The UN is not the only organization to address the need for adopting early warning systems. Regional organizations, like the African Union (AU) and the Economic Community of West African States (ECOWAS), also created frameworks and policy mechanisms for analyzing data indicating the likelihood of genocide occurring in ongoing conflicts. The European Union (EU) and a regional grouping of Latin American states are currently in the early stages of discussing the potential avenues for including the adoption of these early warning frameworks. Countries like the United States and Argentina are also beginning to discuss how their respective governments can implement early warning tools into national security strategies. The creation of an Atrocities Prevention Board by the US last year signaled an emerging shift in the national priorities of states to consider the need for early warning tools in domestic policies in addition to international agendas.
However, these regional and state strategies for addressing early warning capabilities are only in their infancy. These developments reflect the same implementation problem that the UN faces. Finding systematic ways to collect and analyze data can be challenging as triggers of mass atrocities can vary across instances. Furthermore, implementing a plan of action after a confirmation of impending mass atrocities is even more challenging because it requires having the ability to act in a timely manner. While these challenges, faced by both the UN and regional organizations, demonstrate the obstacles in creating effective early warning systems, another international actor has the potential to fill in the gaps left by larger organizations.
Non-governmental organizations (NGOs) provide a potential avenue for streamlining data collection in a way that uses a visualization of threats to identify the level of risk. These visualizations of threats can be generated through a tool called crisis mapping. Civilians, aid workers, and local officials can send information about events on the ground through SMS messaging, emails, Facebook, and Twitter to websites who plot the location of the incident and the level of risk on a map. A NGO called Ushahidi actually developed a crisis mapping platform in response to Kenya’s 2007 electoral violence. Since their initial recordings of the atrocities occurring in Kenya, Ushahidi has extended its platform to cover electoral processes and escalations in violent conflicts around the world. The technological innovations allowing for these crisis mapping platforms to accurately portray escalating violence provides a vital tool for early warning systems.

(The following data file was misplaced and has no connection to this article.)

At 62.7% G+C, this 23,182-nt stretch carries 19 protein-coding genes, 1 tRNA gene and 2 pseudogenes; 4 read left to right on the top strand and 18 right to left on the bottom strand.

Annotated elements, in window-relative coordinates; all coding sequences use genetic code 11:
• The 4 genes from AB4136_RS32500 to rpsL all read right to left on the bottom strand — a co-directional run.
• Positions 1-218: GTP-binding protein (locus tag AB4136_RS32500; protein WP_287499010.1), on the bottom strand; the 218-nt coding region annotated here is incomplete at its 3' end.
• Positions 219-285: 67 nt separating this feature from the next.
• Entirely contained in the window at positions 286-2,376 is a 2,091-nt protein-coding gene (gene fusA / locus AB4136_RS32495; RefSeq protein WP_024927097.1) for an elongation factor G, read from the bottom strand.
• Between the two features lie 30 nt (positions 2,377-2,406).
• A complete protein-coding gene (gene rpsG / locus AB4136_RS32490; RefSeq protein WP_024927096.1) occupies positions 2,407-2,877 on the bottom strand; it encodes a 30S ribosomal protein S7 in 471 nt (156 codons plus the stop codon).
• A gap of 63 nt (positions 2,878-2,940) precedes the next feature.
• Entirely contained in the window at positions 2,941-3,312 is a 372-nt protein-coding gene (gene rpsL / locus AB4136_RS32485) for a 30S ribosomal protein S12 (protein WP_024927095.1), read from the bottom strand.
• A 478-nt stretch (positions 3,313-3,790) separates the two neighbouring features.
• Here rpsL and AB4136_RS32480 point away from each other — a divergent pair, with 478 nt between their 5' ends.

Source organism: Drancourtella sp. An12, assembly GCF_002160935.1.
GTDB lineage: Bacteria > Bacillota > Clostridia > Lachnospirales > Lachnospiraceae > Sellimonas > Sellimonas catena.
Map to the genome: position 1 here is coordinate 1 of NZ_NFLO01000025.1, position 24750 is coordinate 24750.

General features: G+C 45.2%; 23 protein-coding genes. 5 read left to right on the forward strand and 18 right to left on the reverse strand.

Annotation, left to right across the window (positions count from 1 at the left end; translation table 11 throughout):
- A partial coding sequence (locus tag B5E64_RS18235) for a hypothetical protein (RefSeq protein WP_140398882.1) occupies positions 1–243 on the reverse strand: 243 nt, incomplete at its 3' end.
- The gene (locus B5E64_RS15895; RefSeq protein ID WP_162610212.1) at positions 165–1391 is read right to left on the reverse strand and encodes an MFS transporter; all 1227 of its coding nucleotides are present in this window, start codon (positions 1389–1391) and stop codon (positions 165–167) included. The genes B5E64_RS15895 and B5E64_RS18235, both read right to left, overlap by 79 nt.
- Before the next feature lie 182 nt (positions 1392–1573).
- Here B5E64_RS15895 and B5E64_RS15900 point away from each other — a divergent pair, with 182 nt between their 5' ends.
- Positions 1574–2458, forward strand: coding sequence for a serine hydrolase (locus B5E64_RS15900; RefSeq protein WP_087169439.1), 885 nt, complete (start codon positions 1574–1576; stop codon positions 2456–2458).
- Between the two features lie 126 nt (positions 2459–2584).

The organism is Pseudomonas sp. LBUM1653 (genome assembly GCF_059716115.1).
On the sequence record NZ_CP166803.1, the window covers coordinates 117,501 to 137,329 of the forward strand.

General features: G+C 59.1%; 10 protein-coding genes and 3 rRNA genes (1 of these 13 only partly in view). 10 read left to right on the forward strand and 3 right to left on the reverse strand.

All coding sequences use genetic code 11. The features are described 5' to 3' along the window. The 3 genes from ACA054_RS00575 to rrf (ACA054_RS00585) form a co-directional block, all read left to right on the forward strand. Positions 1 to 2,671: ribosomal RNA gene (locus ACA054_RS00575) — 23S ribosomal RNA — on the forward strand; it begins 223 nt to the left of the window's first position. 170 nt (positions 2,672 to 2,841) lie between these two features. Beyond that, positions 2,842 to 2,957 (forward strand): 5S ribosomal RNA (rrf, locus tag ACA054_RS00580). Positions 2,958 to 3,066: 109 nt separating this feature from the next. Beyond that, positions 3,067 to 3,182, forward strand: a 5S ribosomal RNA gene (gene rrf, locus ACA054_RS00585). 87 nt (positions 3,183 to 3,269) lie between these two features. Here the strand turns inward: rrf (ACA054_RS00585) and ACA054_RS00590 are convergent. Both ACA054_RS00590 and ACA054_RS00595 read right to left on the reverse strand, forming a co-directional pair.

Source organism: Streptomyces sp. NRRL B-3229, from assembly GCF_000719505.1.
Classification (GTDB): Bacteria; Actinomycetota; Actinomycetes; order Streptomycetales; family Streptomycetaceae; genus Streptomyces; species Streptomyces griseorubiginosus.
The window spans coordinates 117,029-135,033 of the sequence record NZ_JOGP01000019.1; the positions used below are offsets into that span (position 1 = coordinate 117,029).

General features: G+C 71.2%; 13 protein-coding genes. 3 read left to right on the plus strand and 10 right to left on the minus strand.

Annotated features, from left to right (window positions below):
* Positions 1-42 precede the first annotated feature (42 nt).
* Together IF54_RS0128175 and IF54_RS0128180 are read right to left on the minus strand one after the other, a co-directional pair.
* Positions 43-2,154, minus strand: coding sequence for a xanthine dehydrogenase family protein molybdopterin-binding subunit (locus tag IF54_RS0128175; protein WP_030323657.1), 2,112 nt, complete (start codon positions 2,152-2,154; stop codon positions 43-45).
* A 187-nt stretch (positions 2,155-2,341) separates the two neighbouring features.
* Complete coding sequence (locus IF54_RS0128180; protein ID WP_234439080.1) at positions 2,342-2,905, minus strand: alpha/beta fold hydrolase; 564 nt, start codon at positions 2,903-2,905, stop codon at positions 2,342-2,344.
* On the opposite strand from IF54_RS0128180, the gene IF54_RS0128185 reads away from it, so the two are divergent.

Crisis mapping offers NGOs an opportunity to utilize their strengths in atrocities prevention plans by providing vital information for larger organizations. However, a key weakness again lies in the capabilities of these grassroots organizations to act upon the data collected. In order to move toward an international system that properly identifies the risk of genocide and implements preventive action, each of these international actors must create a common strategy that provides a policy of atrocities prevention.